• Hierarchy: The state gear_state contains a modified version of the four-speed automatic transmission chart. The state selection_state contains substates that represent the steady state, upshifting, and downshifting modes of operation. When circumstances require a shift to a higher or lower gear, these states become active.

  • Parallelism: The parallel states gear_state and selection_state appear as rectangles with a dashed border. These states operate simultaneously, even as the substates inside them turn on and off.

  • Active State Data: The output value gear reflects the choice of gears during simulation. The chart generates this value from the active substate in gear_state.

  • Local Events: In place of Boolean conditions, this chart uses the local events UP and DOWN to trigger the transitions between gears. These events originate from the send commands in selection_state when the speed of the car goes outside the range of operation for the selected gear. The Simulink function calc_th determines the boundary values for the range of operation based on the selected gear and the engine speed.

  • Temporal Logic: To prevent a rapid succession of gear changes, selection_state uses the temporal logic operator after to delay the broadcasting of the UP and DOWN events. The state broadcasts one of these events only if a change of gears is required for longer than some predetermined time TWAIT.

To run a simulation of the model:

  1. Double-click the User Inputs block. In the Signal Builder dialog box, you can select a predefined brake-to-throttle profile to simulate or create a custom profile. The default profile is Passing Maneuver.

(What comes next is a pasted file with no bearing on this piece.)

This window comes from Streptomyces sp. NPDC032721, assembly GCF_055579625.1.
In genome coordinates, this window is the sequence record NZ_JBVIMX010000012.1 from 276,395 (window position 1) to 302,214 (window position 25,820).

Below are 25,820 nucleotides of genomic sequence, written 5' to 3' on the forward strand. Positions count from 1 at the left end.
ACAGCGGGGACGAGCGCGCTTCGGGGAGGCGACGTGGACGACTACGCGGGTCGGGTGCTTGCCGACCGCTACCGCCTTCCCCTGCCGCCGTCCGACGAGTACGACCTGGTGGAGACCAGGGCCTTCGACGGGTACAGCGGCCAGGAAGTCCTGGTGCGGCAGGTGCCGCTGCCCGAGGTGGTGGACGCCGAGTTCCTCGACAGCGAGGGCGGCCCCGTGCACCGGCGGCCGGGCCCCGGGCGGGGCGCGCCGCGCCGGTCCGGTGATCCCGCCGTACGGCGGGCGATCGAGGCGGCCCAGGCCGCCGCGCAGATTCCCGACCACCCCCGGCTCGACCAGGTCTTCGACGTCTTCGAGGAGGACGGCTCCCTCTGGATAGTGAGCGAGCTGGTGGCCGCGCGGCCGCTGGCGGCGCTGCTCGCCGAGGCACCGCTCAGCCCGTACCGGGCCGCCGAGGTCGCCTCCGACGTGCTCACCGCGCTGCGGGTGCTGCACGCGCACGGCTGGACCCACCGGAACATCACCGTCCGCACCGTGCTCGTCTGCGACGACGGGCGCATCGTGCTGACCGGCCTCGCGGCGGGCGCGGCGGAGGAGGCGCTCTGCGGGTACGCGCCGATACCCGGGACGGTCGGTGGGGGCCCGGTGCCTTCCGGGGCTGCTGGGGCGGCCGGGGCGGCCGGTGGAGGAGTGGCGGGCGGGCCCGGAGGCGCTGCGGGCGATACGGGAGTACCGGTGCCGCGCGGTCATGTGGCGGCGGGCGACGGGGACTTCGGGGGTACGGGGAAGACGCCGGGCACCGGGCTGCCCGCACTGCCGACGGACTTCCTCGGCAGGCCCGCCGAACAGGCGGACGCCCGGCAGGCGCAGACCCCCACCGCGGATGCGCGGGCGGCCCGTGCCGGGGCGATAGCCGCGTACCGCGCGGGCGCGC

2. Click the Run icon. In the Stateflow Editor, chart animation highlights the active states during the simulation. You can slow down the animation speed by selecting Display > Stateflow Animation > Slow.

  3. In the Scope blocks, examine the results of the simulation. Each scope displays a graph of its input signals during simulation.

Simulate Chart as a Simulink Block With Temporal Conditions

This example provides another alternative for modeling the transmission system in a car. The Stateflow chart appears as a block in a Simulink model. The other blocks in the model represent related automotive components. The chart interfaces with the other blocks by sharing data through input and output connections. To open the chart, click the arrow in the bottom left corner of the Gear_logic block.

This chart combines state hierarchy, active state data, and temporal logic.

  • Hierarchy: This model places the four-speed automatic transmission chart inside a superstate gear. The superstate monitors the vehicle and engine speeds and triggers gear changes. The actions listed on the upper left corner of the state gear determine the operating thresholds for the selected gear and the values of the Boolean conditions up and down. The label en,du indicates that the state actions are executed when the state first becomes active (en = entry) and at every subsequent time step while the state is active (du = during).

  • Active State Data: The output value gear reflects the choice of gears during simulation. The chart generates this value from the active substate in gear.

  • Temporal Logic: To prevent a rapid succession of gear changes, the Boolean conditions up and down use the temporal logic operator duration to control the transition between gears. The conditions are valid when the speed of the car remains outside the range of operation for the selected gear longer than some predetermined time TWAIT (measured in seconds).

To run a simulation of the model:

  1. Double-click the User Inputs block. In the Signal Builder dialog box, you can select a predefined brake-to-throttle profile to simulate or create a custom profile. The default profile is Passing Maneuver.

  2. Click the Run icon. In the Stateflow Editor, chart animation highlights the active states during the simulation. You can slow down the animation speed by selecting Display > Stateflow Animation > Slow.

  3. In the Scope block, examine the results of the simulation. The scope displays a graph of the gear selected during simulation.

See Also